Bond Report: Treasury yields tick higher after Trump calls off Iran military strike

U.S. Treasury yields rose early Friday after news reports said President Donald Trump declined to launch military strikes against Iran in retaliation for shooting down a U.S. drone.

What are Treasurys doing?

The 10-year Treasury note yield TMUBMUSD10Y, -0.22%   rose 2.4 basis points to 2.025%, a day after falling below the 2% level to a two and half year low. The 2-year note yield TMUBMUSD02Y, -1.46%   climbed 4 basis points to 1.768%, while the 30-year bond yield TMUBMUSD30Y, -0.21%   was mostly unchanged at 2.534%. .

What’s driving Treasurys?

After initially approving a military attack against Iran late Thursday, Trump later made an about-turn and called off the strikes last minute, according to the New York Times. Easing geopolitical uncertainty Friday morning helped soothe investor jitters and dampen demand for haven assets like government paper.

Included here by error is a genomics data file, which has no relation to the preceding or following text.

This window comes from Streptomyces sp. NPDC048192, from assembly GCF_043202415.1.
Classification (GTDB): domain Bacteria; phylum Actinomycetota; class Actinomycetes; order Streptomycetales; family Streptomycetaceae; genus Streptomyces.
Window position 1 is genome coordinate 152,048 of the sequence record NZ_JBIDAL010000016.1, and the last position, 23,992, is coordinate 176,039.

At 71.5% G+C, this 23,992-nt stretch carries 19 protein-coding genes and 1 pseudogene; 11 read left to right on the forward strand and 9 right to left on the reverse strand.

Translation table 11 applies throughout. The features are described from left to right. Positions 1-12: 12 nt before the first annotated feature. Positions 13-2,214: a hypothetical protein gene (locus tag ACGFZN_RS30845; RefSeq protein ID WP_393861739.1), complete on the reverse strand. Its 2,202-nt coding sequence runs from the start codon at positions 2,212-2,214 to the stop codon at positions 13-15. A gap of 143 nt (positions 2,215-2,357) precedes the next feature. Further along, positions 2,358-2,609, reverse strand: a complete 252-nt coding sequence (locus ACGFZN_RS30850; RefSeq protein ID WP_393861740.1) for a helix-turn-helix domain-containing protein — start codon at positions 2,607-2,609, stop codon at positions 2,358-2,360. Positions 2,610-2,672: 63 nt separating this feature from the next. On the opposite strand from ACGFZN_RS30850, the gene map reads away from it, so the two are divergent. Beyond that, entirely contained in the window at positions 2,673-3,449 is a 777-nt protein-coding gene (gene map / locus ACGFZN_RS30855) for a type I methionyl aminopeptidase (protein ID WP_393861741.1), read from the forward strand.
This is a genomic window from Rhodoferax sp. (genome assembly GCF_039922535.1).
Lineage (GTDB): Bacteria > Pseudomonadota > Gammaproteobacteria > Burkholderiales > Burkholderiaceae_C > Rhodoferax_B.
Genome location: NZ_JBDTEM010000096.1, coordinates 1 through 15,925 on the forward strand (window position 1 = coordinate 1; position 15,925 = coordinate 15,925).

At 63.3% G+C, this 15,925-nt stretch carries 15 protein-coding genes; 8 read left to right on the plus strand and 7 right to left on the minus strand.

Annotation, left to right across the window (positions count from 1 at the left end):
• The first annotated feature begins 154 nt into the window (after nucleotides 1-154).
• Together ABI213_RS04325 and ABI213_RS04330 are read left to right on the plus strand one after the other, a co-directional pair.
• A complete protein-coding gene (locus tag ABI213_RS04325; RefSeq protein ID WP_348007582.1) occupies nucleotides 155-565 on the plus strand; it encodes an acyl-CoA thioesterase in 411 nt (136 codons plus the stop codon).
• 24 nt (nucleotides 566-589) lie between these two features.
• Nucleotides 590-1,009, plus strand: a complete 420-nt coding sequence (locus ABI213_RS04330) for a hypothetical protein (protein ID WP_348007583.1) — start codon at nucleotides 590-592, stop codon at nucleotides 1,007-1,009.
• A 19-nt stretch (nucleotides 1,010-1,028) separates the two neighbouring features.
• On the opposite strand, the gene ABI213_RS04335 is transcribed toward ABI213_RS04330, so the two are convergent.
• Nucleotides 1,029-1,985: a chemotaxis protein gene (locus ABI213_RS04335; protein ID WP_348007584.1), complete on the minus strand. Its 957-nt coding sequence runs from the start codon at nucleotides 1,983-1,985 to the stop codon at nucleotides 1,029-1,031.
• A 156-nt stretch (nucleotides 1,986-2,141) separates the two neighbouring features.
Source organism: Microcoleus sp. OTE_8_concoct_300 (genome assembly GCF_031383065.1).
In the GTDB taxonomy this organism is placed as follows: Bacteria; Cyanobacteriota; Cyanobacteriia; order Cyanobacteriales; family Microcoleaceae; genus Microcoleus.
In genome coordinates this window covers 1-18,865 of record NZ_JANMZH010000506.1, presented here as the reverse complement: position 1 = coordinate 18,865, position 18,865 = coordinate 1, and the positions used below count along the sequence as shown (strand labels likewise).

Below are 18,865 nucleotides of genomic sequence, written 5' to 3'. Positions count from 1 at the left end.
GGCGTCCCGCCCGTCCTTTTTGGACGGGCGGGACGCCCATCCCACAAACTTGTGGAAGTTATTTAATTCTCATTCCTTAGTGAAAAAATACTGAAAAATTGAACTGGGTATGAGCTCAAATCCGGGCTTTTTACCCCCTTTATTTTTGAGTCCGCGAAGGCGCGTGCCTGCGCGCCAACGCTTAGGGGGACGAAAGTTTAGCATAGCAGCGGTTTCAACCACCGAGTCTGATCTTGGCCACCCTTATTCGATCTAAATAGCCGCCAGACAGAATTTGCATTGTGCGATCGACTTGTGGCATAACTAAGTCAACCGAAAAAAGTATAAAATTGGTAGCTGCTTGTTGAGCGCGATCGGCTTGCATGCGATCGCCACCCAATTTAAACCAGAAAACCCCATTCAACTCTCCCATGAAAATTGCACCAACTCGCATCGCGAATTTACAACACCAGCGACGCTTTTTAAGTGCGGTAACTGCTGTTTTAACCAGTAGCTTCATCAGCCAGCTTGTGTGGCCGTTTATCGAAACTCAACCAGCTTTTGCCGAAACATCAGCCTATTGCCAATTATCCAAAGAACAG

Later Friday, investors will digest speeches from members of the Federal Open Market Committee, after the central bank signaled possible interest rate cuts later this year on Wednesday. Fed Gov. Lael Brainard and Cleveland Fed President Loretta Mester will both speak at 12 p.m. Eastern, followed by San Francisco Fed President Mary Daly at 12:30 p.m.

What did market participants’ say?

“The big news out overnight is apparently that Trump pulled back on air strikes in Iran. Ten year yields traded at 1.99% during the Tokyo session and then quickly sold off,” wrote Tom di Galoma, managing director at Seaport Global Securities.

“Most likely, Trump will respond to Iran’s aggression so buying dips makes the most sense,” he said.

What else is on investors’ radar?

In economic data, IHS Markit’s manufacturing and service sector purchasing managers’ indexes are due at 9.45 am Eastern.

NAR existing home sales data is due at 10.00 am Eastern. MarketWatch forecast home sales to run at an annual rate of 5.28 million in May, from 5.19 million in April.

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